3DMark Firestrike: 29616
3DMark Firestrike Extreme: 16093
Port Royal: 8329
PC Mark 10: 7839
Geekbench CPU: 1845 pts (single-core), 15615 pts (multi-core)
Cinebench R5: 20977
CrystalDiskMark 8: 6990MBs Read, 5106MBs Write
Shadow of the Tomb Raider: 176fps
Shadow of the Tomb Raider (RTX on): 140fps
Red Dead Redemption 2: 67fps
Metro Exodus Enhanced: 108fps
Metro Exodus Enhanced (RTX on): 96fps
The Division 2: 112fps
Total War: Three Kingdoms: 106fps
The Strix Scar 17 SE is an extreme performer thanks to the 16-core i9-12950HX processor running at 65W. Asus includes 16GB DDR5-4800 RAM and a really fast 2TB NVMe M.2 SSD too, and, lastly, the RTX 3080 Ti can reach 175W with dynamic boost making it the fastest laptop GPU – and our test scores prove it.
The Scar scored 13,822 3DMark TimeSpy, 29,616 in FireStrike, and 8329 in Port Royal ray-tracing. In Cinebench R5 that i9 crushed a whopping 20,977 which shames many of the best gaming PCs. The SSD scored an impressive 6990MBs reads speeds in CrystalDiskMark. This performance carried over into gaming where even in ray-traced titles at ultra settings like Metro Exodus Enhanced Edition and Shadow of the Tomb Raider, the Strix Scar easily hit 100fps.
However, it’s only eSport titles like Valorant or CS:GO that come close to the panels 360Hz refresh – but most other AAA games easily run over 100 fps at ultra settings. Slaying demons in Doom Eternal at almost 200fps on a laptop just puts a silly grin on my face.
Most impressively, the Scar remains astonishingly quiet under load, far quieter than most other laptops I’ve tested. Temperatures remained very reasonable averaging mid 80’s during extended gaming sessions and the keyboard deck remained perfectly cool to the touch.
As you can expect with so much power, battery life isn’t great: about 3 hours of moderate office and web browsing. Gaming will drop that to about an hour and you certainly won’t get the best performance. This beast is designed to be tethered to its power supply most of the time.
Overall – should you buy it?
The Asus ROG Strix Scar 17 SE is quite simply, a helluva RTX 3080 laptop. It looks, feels, and performs excellently for what it is. Performance is chart-topping in games and productivity tasks; more than enough to easily be the centerpiece of any desk setup. I would choose the QHD 240Hz screen which would be better for hi-res games and creative tasks.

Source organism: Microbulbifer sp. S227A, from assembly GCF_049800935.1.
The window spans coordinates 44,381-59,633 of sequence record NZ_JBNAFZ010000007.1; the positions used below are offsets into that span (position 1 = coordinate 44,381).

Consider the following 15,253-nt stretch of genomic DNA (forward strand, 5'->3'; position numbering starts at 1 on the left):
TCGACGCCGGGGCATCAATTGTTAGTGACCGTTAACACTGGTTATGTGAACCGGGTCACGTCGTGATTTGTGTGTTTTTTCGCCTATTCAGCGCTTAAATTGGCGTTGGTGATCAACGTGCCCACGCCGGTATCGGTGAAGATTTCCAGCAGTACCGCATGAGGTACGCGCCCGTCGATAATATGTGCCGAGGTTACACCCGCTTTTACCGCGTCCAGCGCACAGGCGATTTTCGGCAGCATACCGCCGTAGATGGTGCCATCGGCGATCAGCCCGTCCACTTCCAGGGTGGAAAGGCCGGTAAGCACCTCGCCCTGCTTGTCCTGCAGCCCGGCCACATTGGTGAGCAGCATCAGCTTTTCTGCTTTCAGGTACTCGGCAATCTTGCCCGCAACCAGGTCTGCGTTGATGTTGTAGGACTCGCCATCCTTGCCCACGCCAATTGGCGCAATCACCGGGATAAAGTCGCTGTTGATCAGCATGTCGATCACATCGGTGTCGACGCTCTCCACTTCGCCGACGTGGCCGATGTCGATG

However, if you want something more portable, the Razer Blade 17 or Alienware X17 R2 is a better option and those also have webcams to boot. But if it’s raw performance you care about, there’s nary a laptop better than this.
How we tested the ASUS ROG Strix Scar 17 SE
I used the Scar 17 SE as my primary Windows production and gaming machine for the period of a week with another week as just a gaming and media consumption device away from my main desk. I did all my writing, research, and photo editing on the laptop and took the opportunity to finally finish my playthrough of Doom Eternal which I followed up with a fresh start on Assassins Creed Origins on PC Game Pass.
I ran the laptop through our usual suite of synthetic and game benchmarks and a number of stress tests to judge system stability, thermal performance, and most importantly, noise. The battery test was done using PCMark10 battery drain tests as well as just using the laptop away from power.
You can read more about how we test gaming laptops at GamesRadar+ in our full GamesRadar+ Hardware Policy, as well as how we decide verdicts on our reviews, too.